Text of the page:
A certain wall-crawling superhero once said something about power and responsibility. It could be argued whether the power I had as editor-in-chief of the “Erie Square Gazette” was great, but I could feel the responsibility every day I showed up at the office.
On my first day as EIC, I sat down in my desk, and said aloud, “okay, smart guy. You got yourself this job. Now what?”
I knew that I had less than two weeks to put an issue of the newspaper together. I also knew there was more at stake than myself. The actions I would take would reflect on not only the other members of the “Gazette,” but the history of the paper.
I did what anybody would do: I went for a walk. Partly, I was trying to get article ideas for the first issue. But mostly I was giving myself time to think. “Now what?” The paper was around for almost 80 years before I came along. I felt responsible for making sure it survived one more.
Over the next year I would grow to meet a cast of characters unlike any other I had ever met. I was blessed to have an enthusiastic and skilled group of fellow editors, all who were amazing at their jobs. From different ages and backgrounds, we were somewhere between “The Breakfast Club” and “The Magnificent Seven.”
Whenever we’d try to rest on our laurels, we’d have a new crisis-du-jour. This person didn’t get an article in on time. We forgot to run an ad for that company. An article went to print with incorrect information.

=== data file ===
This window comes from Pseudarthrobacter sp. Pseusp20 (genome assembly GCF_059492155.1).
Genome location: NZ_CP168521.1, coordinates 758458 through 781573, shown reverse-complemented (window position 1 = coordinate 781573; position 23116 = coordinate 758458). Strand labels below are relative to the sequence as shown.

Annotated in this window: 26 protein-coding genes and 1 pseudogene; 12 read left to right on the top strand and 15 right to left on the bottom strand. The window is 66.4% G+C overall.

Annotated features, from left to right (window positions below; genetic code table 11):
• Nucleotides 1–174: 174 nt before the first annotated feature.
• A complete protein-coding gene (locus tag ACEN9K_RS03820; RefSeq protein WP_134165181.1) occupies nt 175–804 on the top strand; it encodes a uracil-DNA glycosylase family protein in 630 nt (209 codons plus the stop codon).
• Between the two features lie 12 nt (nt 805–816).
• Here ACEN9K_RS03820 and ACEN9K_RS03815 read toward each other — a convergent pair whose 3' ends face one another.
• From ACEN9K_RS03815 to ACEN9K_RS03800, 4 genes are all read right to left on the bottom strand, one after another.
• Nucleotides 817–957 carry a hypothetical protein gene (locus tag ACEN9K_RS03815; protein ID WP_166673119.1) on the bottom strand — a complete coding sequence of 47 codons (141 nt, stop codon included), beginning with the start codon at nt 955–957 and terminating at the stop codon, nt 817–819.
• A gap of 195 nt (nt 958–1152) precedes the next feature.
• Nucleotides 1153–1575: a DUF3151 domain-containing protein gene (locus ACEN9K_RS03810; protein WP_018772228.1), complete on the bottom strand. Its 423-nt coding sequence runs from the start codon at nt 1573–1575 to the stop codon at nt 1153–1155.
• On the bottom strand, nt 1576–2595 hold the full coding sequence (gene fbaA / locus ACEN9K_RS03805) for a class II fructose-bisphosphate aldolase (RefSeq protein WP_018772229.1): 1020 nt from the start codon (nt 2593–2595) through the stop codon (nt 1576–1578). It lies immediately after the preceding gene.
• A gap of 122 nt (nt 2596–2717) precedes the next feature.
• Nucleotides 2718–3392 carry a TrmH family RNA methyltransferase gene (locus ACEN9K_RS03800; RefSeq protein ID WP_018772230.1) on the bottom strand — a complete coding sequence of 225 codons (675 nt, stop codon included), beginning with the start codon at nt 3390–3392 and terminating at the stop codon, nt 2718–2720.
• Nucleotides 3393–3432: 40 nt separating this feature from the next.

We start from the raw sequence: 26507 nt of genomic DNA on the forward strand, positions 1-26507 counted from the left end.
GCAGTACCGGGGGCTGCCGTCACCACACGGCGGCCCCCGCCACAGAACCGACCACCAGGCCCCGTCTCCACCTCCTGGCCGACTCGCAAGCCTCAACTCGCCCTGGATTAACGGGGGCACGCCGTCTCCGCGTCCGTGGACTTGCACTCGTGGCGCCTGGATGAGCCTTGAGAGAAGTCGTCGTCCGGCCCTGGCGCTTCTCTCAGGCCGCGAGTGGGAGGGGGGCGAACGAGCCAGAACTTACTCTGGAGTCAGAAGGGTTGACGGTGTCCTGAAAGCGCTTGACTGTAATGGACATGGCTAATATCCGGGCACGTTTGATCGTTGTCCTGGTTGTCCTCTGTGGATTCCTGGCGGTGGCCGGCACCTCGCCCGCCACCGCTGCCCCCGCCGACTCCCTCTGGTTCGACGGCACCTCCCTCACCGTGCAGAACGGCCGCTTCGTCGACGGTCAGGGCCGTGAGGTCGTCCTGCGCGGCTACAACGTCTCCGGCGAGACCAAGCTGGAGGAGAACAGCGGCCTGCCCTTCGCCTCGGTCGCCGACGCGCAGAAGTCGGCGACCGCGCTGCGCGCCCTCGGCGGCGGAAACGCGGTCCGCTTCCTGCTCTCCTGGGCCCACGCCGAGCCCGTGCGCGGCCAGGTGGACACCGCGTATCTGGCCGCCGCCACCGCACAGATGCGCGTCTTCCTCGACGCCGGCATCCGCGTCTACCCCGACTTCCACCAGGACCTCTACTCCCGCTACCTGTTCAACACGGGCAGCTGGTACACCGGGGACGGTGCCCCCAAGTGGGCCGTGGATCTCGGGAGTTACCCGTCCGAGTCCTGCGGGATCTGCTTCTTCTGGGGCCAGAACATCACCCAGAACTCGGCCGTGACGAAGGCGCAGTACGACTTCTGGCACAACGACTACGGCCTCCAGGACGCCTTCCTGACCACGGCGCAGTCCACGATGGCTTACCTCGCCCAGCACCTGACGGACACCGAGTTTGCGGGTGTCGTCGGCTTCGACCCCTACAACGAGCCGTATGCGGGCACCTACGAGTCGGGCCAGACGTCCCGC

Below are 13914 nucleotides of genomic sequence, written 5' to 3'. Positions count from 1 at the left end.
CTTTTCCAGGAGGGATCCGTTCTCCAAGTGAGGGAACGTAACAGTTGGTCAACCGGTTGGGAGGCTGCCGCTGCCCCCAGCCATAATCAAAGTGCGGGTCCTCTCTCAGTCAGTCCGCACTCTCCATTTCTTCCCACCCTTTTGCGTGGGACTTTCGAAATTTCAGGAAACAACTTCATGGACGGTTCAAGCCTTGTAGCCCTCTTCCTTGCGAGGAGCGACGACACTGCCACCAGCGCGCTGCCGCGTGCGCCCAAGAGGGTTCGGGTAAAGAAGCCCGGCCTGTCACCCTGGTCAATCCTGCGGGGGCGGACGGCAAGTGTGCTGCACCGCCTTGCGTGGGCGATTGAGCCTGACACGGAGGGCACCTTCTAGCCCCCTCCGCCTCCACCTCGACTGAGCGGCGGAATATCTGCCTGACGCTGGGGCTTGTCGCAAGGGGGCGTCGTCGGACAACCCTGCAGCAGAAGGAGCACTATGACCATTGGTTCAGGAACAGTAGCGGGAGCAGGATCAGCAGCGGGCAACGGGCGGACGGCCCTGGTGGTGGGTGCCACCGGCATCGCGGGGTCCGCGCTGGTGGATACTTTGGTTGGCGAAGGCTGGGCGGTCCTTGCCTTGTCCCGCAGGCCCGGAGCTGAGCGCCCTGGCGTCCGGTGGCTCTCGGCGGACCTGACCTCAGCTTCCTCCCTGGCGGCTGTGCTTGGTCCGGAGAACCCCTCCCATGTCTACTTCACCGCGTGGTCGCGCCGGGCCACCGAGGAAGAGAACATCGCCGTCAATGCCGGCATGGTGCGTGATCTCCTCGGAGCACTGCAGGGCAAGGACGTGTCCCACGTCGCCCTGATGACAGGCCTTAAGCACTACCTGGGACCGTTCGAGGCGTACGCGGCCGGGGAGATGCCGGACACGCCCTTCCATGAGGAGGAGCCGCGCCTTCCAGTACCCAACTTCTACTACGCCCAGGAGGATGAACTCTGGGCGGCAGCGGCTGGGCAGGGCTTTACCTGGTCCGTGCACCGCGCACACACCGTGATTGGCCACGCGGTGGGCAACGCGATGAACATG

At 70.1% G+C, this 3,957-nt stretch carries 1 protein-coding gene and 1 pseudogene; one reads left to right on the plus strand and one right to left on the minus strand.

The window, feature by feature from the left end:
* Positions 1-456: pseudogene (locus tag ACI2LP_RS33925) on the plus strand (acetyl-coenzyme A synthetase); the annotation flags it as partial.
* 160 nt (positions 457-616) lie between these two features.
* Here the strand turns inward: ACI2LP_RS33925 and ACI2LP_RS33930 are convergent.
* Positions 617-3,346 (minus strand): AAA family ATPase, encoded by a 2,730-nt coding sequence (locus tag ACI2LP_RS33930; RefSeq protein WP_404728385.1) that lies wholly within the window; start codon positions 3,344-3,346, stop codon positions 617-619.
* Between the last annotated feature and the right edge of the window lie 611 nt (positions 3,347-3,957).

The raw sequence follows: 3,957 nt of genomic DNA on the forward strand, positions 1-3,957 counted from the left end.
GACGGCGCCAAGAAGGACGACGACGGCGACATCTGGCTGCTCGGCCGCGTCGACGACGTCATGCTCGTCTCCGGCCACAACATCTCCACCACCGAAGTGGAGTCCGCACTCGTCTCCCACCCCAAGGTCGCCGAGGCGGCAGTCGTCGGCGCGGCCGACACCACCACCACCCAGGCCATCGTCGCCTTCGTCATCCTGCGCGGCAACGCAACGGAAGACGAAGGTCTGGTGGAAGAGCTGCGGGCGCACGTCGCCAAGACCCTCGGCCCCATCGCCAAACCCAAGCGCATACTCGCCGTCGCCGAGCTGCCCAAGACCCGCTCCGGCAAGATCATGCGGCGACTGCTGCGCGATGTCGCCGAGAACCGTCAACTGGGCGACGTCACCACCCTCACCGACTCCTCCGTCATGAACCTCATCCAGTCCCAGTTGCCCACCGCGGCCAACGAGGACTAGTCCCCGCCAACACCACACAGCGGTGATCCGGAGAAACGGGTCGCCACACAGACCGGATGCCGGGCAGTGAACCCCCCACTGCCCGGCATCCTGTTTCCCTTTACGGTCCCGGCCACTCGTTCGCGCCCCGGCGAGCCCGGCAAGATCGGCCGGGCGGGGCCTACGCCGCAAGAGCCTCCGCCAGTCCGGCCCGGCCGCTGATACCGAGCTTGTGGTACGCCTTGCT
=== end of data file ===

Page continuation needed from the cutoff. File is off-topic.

When the stress of putting the paper together started getting to me, we did what anyone would do: we played board games.
But the paper wasn’t only about the editors, and I hope it never will be. The paper is about everyone who has ever written, photographed or otherwise contributed to it. Each staff writer is a potential editor. Each visitor is a potential writer.
But most importantly, the “Erie Square Gazette” is about you, the reader. Without your eyes on the paper, there’s no reason for us to keep doing what we do. Admittedly, some of us are probably crazy enough that we’d continue regardless, but the point stands.
The “Gazette” was – and still is – many things to me. It was a classroom, a workplace, a social club, a dining room, and a second home. Sometimes the paper was the high point of my day. Occasionally, it was the bane of my existence. On certain days, it could be both in the span of an hour.